Lessons from the Holiday: Got Any Money Left?

Christmas Spending

To some people, the New Year signifies only one thing: more expenses. With a lot less money to burn (because the holidays nearly drained everything), you’re now facing one of the most terrible realities of all time. Indeed it is such a bitch to be penniless before the year has even started, but we both know you’re not really broke, you just spent a little too much. I know I did.

While I’m not necessarily bankrupt, I would have to say, that I went a bit over budget. I didn’t want to bring out any cash from my bank accounts, I did charge a good sum to my credit card. I just have to brace myself for the bill coming next month. And mind you that those are just the routine expenses that any family incurs during the holiday. Or maybe I just underestimated the expenses.

Here are a few thoughts on spending during the holidays.

Money left is money saved. The small amount of money that’s left after buying everyone’s presents is money you should stash far away from yourself. Until the holiday season is over, the urge to spend is stronger than the urge to eat the whole fruitcake. Do your shopping for both Christmas and New Year, so you don’t have to spend separately on both occasions. Limit menu to what’s festive yet practical. The most prudent action is to know how many people you’re expecting so you won’t overspend on your feast.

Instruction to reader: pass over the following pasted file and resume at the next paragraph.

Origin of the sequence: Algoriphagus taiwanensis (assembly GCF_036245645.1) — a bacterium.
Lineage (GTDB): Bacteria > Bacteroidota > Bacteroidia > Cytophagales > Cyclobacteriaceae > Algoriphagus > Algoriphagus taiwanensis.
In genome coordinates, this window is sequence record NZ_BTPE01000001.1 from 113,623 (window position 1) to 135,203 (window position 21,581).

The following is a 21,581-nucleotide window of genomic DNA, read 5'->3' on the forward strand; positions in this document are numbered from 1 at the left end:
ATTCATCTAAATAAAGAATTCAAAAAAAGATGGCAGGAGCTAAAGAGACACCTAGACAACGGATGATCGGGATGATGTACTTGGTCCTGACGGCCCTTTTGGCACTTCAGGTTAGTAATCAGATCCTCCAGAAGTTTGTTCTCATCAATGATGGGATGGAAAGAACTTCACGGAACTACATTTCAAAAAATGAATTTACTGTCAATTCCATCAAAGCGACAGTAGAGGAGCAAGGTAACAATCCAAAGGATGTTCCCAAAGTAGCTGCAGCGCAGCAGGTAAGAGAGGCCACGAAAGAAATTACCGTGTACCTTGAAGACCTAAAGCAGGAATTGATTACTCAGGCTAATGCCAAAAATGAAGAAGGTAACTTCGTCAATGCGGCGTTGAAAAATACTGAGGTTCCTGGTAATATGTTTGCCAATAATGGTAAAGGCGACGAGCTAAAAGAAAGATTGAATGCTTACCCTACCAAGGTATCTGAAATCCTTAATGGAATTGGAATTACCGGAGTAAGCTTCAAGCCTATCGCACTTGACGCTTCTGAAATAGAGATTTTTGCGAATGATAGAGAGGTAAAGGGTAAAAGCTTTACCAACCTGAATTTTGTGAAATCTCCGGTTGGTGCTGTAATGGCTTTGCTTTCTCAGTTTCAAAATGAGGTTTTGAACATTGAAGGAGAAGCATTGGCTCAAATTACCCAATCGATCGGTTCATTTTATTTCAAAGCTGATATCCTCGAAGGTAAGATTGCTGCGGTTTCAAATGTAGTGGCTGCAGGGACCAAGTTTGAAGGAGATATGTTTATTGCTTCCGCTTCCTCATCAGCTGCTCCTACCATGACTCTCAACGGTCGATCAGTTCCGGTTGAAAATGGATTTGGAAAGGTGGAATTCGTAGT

Buy gifts on wholesale. Half the trouble of shopping is scouring the mall for individual gifts for your nephews and nieces. Instead of buying different gifts for each one which will most probably take a whole day of shopping, why not buy a dozen dresses for your nieces, and a dozen basketballs for your nephews? They wouldn’t mind having the same gifts. On the contrary, this could even be to your advantage – same gifts mean you don’t have favorites among them. Saves you the hassles of possible (and ungrateful) complaints.